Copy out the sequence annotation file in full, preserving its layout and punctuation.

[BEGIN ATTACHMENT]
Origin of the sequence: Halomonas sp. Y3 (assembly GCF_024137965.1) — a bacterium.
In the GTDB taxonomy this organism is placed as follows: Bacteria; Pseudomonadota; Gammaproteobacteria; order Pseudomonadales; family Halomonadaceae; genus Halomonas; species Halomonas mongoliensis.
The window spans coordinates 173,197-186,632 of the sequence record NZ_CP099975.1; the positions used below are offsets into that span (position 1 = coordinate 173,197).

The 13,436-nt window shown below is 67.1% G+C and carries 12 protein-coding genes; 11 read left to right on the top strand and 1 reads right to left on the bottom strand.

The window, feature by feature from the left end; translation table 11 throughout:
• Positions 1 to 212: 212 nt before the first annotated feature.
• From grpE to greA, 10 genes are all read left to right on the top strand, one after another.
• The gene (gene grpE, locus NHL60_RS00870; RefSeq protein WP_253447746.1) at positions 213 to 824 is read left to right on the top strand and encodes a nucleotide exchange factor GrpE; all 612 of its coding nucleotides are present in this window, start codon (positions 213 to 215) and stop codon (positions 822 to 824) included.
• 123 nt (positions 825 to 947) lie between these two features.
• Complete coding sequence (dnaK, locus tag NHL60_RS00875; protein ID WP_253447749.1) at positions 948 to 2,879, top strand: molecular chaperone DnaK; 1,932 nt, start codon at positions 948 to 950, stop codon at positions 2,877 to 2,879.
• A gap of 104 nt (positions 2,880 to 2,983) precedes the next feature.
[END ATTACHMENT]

Origin of the sequence: Halomonas sp. Y3 (assembly GCF_024137965.1) — a bacterium.
In the GTDB taxonomy this organism is placed as follows: Bacteria; Pseudomonadota; Gammaproteobacteria; order Pseudomonadales; family Halomonadaceae; genus Halomonas; species Halomonas mongoliensis.
The window spans coordinates 173,197-186,632 of the sequence record NZ_CP099975.1; the positions used below are offsets into that span (position 1 = coordinate 173,197).

The 13,436-nt window shown below is 67.1% G+C and carries 12 protein-coding genes; 11 read left to right on the top strand and 1 reads right to left on the bottom strand.

The window, feature by feature from the left end; translation table 11 throughout:
• Positions 1 to 212: 212 nt before the first annotated feature.
• From grpE to greA, 10 genes are all read left to right on the top strand, one after another.
• The gene (gene grpE, locus NHL60_RS00870; RefSeq protein WP_253447746.1) at positions 213 to 824 is read left to right on the top strand and encodes a nucleotide exchange factor GrpE; all 612 of its coding nucleotides are present in this window, start codon (positions 213 to 215) and stop codon (positions 822 to 824) included.
• 123 nt (positions 825 to 947) lie between these two features.
• Complete coding sequence (dnaK, locus tag NHL60_RS00875; protein ID WP_253447749.1) at positions 948 to 2,879, top strand: molecular chaperone DnaK; 1,932 nt, start codon at positions 948 to 950, stop codon at positions 2,877 to 2,879.
• A gap of 104 nt (positions 2,880 to 2,983) precedes the next feature.